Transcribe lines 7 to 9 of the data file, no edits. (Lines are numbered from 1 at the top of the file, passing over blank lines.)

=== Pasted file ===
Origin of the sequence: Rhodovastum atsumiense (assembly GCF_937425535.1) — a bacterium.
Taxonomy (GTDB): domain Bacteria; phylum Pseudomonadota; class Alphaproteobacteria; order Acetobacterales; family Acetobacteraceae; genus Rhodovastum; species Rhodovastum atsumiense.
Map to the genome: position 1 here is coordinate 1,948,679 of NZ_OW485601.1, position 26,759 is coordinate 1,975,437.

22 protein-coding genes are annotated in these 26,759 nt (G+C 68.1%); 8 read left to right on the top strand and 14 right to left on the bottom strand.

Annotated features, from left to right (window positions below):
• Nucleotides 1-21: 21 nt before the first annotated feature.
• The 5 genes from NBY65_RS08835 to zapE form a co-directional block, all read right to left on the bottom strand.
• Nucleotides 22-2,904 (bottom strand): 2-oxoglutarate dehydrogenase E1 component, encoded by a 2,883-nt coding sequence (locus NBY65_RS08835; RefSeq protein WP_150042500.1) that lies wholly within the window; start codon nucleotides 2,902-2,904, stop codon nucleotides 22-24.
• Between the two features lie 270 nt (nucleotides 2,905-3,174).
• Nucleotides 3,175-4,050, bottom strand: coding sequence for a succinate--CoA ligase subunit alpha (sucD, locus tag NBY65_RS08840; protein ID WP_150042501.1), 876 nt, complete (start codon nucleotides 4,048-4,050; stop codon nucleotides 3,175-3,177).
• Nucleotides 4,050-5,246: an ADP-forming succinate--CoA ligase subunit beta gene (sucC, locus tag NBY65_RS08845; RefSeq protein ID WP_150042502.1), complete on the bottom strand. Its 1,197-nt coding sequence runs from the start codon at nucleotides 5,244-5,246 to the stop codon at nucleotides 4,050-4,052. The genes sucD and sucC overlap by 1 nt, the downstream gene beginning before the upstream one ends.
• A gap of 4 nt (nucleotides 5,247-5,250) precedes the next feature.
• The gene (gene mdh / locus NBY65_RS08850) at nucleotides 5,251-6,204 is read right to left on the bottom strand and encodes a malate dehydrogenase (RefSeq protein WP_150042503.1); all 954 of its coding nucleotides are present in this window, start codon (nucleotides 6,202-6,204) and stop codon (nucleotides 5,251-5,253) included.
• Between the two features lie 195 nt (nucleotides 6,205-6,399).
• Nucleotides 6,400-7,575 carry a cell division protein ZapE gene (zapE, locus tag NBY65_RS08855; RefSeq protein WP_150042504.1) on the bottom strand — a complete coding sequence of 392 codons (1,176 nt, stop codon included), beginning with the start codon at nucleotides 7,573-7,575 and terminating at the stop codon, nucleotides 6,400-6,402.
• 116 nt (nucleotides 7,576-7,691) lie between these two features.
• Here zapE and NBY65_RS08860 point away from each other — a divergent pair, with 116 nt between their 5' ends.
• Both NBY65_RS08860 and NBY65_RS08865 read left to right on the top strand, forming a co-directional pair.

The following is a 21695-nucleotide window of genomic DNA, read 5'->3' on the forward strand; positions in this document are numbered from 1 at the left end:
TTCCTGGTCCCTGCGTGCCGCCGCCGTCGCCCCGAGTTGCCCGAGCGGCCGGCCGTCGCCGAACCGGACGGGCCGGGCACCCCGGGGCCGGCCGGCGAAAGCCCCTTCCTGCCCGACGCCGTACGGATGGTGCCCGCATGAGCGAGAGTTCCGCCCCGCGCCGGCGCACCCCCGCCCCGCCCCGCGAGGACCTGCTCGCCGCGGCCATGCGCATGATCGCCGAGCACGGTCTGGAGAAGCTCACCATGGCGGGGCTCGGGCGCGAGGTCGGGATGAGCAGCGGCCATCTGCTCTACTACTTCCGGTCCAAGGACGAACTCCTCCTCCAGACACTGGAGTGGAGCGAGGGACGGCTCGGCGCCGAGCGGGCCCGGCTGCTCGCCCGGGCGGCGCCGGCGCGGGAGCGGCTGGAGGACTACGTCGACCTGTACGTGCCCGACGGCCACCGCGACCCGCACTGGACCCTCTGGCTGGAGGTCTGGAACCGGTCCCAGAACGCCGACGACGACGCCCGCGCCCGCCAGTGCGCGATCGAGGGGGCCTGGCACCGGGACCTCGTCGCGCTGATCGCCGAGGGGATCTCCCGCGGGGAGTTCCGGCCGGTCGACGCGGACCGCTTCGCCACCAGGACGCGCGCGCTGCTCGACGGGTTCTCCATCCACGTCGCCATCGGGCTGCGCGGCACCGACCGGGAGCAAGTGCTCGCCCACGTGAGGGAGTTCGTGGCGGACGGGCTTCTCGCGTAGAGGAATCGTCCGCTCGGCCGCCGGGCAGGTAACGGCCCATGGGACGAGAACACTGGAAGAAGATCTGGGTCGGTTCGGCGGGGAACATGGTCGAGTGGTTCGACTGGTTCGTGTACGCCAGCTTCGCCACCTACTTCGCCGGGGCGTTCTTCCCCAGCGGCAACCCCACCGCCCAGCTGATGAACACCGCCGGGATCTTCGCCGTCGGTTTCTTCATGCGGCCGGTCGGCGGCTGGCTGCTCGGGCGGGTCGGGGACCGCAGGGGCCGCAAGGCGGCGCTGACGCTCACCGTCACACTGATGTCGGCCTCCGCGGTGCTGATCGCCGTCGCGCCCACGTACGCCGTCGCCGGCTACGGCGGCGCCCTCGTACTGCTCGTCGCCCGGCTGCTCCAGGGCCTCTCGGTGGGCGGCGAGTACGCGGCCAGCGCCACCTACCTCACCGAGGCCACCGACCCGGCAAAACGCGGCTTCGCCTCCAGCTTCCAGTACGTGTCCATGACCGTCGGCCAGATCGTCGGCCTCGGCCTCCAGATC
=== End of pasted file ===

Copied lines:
• The 5 genes from NBY65_RS08835 to zapE form a co-directional block, all read right to left on the bottom strand.
• Nucleotides 22-2,904 (bottom strand): 2-oxoglutarate dehydrogenase E1 component, encoded by a 2,883-nt coding sequence (locus NBY65_RS08835; RefSeq protein WP_150042500.1) that lies wholly within the window; start codon nucleotides 2,902-2,904, stop codon nucleotides 22-24.
• Between the two features lie 270 nt (nucleotides 2,905-3,174).